By Wendi Bevitt
Just south of Lyndon, Kan., a sign stands commemorating the Opothle Yahola trail. Most driving past are probably unaware of the man or what led to his presence in Osage County more than a hundred years ago.
Opothle Yahola was a chief within the band of the Muscogee Creek tribe. He was born around 1798, when the Creek were still in their original territory within the woodlands of the Southeast. Opothle Yahola’s name means “good speaker”, which reflects one of his greatest traits as a diplomat and advocate for his people.
When the Indian Removal Act was signed in 1830, he started to look for a place to relocate his people other than those lands set aside for the displaced tribes in Indian Territory (Oklahoma). He ventured to Texas to acquire lands where they could live communally and in peace. His plan faced resistance from both the Mexican and U.S. governments, though, and it was abandoned. The Creeks were eventually moved along with many others along the infamous “Trail of Tears” to Indian Territory in 1837.
The Creek resided in Indian Territory until the increasing conflicts with the Civil War. Opothle Yahola’s band tried to remain neutral, but it was difficult living in their southern setting, and they tended toward siding with the federal government, which had basically abandoned that territory at the onset of the conflict.
The Muscogee Creek did own slaves, however those individuals were allowed more rights within the tribe than slaves owned among the white population. Also, the Muscogee Creek blamed their removal from their native homeland on the southern states and held no allegiance there as a result. Opothle Yahola appealed to the federal government for protection against the increasing antagonism. Abraham Lincoln responded with an offer of protection and asylum in the newly formed state of Kansas.
The tribe accepted this invitation and started their exodus to Kansas in November of 1861. This was not an easy trip, however. The Confederates were not to let these perceived traitors go so easily, and Opothle Yahola and his people engaged in three battles before they made it to freedom in Kansas.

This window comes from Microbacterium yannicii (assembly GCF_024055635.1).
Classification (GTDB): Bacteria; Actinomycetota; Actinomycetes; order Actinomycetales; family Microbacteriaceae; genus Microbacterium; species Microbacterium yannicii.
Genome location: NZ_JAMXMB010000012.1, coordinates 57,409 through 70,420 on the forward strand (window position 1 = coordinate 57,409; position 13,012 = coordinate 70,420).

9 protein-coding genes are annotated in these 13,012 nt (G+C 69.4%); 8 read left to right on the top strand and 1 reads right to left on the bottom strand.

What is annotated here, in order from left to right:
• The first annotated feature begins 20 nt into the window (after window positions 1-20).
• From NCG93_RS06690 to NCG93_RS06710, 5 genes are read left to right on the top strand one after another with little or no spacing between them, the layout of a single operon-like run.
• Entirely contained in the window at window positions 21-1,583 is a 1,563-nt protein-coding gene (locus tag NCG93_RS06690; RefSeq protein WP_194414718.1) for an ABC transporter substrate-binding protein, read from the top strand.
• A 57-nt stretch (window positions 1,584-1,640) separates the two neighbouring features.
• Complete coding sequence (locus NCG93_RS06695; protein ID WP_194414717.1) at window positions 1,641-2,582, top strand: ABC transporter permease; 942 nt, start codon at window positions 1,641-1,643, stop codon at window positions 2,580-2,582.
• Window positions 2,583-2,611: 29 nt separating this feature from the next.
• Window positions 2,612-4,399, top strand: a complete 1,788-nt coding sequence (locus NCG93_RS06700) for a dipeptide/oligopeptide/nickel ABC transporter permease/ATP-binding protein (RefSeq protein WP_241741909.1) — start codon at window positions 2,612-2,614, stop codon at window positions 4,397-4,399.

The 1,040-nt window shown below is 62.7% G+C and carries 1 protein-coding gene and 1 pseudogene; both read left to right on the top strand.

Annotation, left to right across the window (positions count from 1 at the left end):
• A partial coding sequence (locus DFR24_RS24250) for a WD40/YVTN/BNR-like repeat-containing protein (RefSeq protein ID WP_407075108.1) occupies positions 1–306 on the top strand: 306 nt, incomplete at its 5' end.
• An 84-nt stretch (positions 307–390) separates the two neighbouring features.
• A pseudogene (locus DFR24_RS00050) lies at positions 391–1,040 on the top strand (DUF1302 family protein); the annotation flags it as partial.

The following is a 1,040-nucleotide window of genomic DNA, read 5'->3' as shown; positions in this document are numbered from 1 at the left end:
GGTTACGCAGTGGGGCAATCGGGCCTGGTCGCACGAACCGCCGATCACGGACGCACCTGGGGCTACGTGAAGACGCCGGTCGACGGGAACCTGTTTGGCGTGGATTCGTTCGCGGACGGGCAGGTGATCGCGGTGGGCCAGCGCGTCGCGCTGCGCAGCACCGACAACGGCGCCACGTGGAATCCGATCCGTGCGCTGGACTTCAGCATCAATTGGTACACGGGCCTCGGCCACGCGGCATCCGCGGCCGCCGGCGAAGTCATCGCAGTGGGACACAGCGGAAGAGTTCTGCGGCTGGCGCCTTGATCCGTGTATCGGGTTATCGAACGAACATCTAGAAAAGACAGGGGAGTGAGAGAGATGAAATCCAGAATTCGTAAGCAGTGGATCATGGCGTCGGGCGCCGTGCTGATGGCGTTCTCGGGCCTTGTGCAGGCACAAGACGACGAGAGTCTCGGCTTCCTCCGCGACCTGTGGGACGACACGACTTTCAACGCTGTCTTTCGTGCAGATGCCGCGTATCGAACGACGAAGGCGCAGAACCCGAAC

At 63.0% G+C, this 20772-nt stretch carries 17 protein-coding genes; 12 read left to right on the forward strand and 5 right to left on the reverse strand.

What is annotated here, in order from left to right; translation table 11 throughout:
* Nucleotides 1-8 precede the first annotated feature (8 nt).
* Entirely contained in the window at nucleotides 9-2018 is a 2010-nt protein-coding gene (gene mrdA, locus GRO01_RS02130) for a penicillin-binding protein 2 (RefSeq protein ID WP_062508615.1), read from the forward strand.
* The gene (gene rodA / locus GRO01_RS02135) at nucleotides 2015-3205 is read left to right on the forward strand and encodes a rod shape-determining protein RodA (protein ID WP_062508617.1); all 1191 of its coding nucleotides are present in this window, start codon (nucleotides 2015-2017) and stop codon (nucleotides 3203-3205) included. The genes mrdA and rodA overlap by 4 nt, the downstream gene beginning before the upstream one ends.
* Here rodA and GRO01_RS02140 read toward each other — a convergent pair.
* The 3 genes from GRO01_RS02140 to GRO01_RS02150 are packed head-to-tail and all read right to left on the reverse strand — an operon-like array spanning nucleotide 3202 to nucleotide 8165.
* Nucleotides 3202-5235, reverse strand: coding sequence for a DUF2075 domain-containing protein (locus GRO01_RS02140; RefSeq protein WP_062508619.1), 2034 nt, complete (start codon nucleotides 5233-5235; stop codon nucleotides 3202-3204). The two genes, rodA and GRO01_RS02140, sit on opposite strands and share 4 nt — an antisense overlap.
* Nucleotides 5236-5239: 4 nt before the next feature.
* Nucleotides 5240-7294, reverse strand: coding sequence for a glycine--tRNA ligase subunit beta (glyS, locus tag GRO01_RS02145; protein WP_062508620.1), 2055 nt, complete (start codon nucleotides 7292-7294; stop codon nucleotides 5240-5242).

The tribe’s freedom was not to come without a large price. Many died in the harsh winter conditions they found at their first stop at Fort Row, in Wilson County, and many more died at their second stop of Fort Belmont, in southern Woodson County. This journey had now become known as the “Trail of Blood on Ice”. Nine thousand individuals had started the journey in Oklahoma, but 2,000 had died along the trail from battles faced, disease, and the bitter winter conditions. Opothle Yahola’s daughter was one of these to succumb to the harsh conditions and she was buried in the winter of 1861-1862 at Fort Belmont.
Due to the conditions at Fort Belmont, the decision came for a portion of the band to move on to the Sac and Fox Agency at Quenemo. Opothle Yahola at first argued against this move, but then decided it was in the best interests of his people. He died not long after they arrived there in 1863, but was returned to Fort Belmont where he is buried next to his daughter.
In 1995, the Kansas government sought to honor Opothle Yahola and his quest to protect his people by marking his trail through Kansas. Governor Graves signed a resolution that would be a visible reminder of this man who faced incredible odds to provide for a future for his people.
Lithograph of Opothle Yahola was published in The History of the Indian tribes of North America, by Thomas L. McKenney and James Hall (Philadelphia, 1836-1844).
Wendi Bevitt is owner of Buried Past Consulting LLC. She has lived in Osage County for 18 years and her research interests include Osage County Civil War veterans and Osage County history.